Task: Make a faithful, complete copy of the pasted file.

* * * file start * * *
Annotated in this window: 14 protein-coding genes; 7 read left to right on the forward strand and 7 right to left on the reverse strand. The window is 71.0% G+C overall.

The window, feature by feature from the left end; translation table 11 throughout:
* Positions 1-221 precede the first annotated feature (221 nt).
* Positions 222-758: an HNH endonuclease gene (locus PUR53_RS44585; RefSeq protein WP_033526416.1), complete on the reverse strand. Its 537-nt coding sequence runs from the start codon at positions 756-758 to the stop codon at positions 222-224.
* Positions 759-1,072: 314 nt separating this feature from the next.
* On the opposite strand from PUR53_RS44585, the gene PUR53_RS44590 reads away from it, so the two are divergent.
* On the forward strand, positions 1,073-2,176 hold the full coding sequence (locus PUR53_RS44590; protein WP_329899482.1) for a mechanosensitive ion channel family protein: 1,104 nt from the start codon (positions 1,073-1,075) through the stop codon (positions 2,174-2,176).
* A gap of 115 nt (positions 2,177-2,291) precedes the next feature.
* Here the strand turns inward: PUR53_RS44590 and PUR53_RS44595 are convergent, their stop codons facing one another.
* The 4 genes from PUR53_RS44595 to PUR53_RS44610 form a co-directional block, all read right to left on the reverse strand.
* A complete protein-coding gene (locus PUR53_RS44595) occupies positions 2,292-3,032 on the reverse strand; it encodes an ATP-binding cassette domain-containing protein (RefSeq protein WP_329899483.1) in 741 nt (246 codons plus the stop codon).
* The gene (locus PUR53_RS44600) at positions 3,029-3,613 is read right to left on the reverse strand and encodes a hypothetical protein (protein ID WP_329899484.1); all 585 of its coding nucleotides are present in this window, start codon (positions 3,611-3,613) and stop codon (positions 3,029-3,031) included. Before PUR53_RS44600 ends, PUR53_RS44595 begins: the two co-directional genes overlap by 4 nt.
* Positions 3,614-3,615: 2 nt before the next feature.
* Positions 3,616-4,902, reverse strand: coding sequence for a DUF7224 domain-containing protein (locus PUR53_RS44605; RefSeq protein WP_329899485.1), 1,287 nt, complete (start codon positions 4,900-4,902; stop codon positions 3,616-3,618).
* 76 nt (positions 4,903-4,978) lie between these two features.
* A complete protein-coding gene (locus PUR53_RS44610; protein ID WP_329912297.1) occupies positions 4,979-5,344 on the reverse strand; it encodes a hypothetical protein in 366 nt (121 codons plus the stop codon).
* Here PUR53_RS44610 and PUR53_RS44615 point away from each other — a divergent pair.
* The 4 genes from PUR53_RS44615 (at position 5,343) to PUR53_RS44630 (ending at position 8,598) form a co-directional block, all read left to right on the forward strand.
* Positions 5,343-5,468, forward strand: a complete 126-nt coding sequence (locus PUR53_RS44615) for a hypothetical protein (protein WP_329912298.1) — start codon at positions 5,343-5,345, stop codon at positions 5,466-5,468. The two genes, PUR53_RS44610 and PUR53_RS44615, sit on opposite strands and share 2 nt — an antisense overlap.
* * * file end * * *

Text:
Annotated in this window: 14 protein-coding genes; 7 read left to right on the forward strand and 7 right to left on the reverse strand. The window is 71.0% G+C overall.

The window, feature by feature from the left end; translation table 11 throughout:
* Positions 1-221 precede the first annotated feature (221 nt).
* Positions 222-758: an HNH endonuclease gene (locus PUR53_RS44585; RefSeq protein WP_033526416.1), complete on the reverse strand. Its 537-nt coding sequence runs from the start codon at positions 756-758 to the stop codon at positions 222-224.
* Positions 759-1,072: 314 nt separating this feature from the next.
* On the opposite strand from PUR53_RS44585, the gene PUR53_RS44590 reads away from it, so the two are divergent.
* On the forward strand, positions 1,073-2,176 hold the full coding sequence (locus PUR53_RS44590; protein WP_329899482.1) for a mechanosensitive ion channel family protein: 1,104 nt from the start codon (positions 1,073-1,075) through the stop codon (positions 2,174-2,176).
* A gap of 115 nt (positions 2,177-2,291) precedes the next feature.
* Here the strand turns inward: PUR53_RS44590 and PUR53_RS44595 are convergent, their stop codons facing one another.
* The 4 genes from PUR53_RS44595 to PUR53_RS44610 form a co-directional block, all read right to left on the reverse strand.
* A complete protein-coding gene (locus PUR53_RS44595) occupies positions 2,292-3,032 on the reverse strand; it encodes an ATP-binding cassette domain-containing protein (RefSeq protein WP_329899483.1) in 741 nt (246 codons plus the stop codon).
* The gene (locus PUR53_RS44600) at positions 3,029-3,613 is read right to left on the reverse strand and encodes a hypothetical protein (protein ID WP_329899484.1); all 585 of its coding nucleotides are present in this window, start codon (positions 3,611-3,613) and stop codon (positions 3,029-3,031) included. Before PUR53_RS44600 ends, PUR53_RS44595 begins: the two co-directional genes overlap by 4 nt.
* Positions 3,614-3,615: 2 nt before the next feature.
* Positions 3,616-4,902, reverse strand: coding sequence for a DUF7224 domain-containing protein (locus PUR53_RS44605; RefSeq protein WP_329899485.1), 1,287 nt, complete (start codon positions 4,900-4,902; stop codon positions 3,616-3,618).
* 76 nt (positions 4,903-4,978) lie between these two features.
* A complete protein-coding gene (locus PUR53_RS44610; protein ID WP_329912297.1) occupies positions 4,979-5,344 on the reverse strand; it encodes a hypothetical protein in 366 nt (121 codons plus the stop codon).
* Here PUR53_RS44610 and PUR53_RS44615 point away from each other — a divergent pair.
* The 4 genes from PUR53_RS44615 (at position 5,343) to PUR53_RS44630 (ending at position 8,598) form a co-directional block, all read left to right on the forward strand.
* Positions 5,343-5,468, forward strand: a complete 126-nt coding sequence (locus PUR53_RS44615) for a hypothetical protein (protein WP_329912298.1) — start codon at positions 5,343-5,345, stop codon at positions 5,466-5,468. The two genes, PUR53_RS44610 and PUR53_RS44615, sit on opposite strands and share 2 nt — an antisense overlap.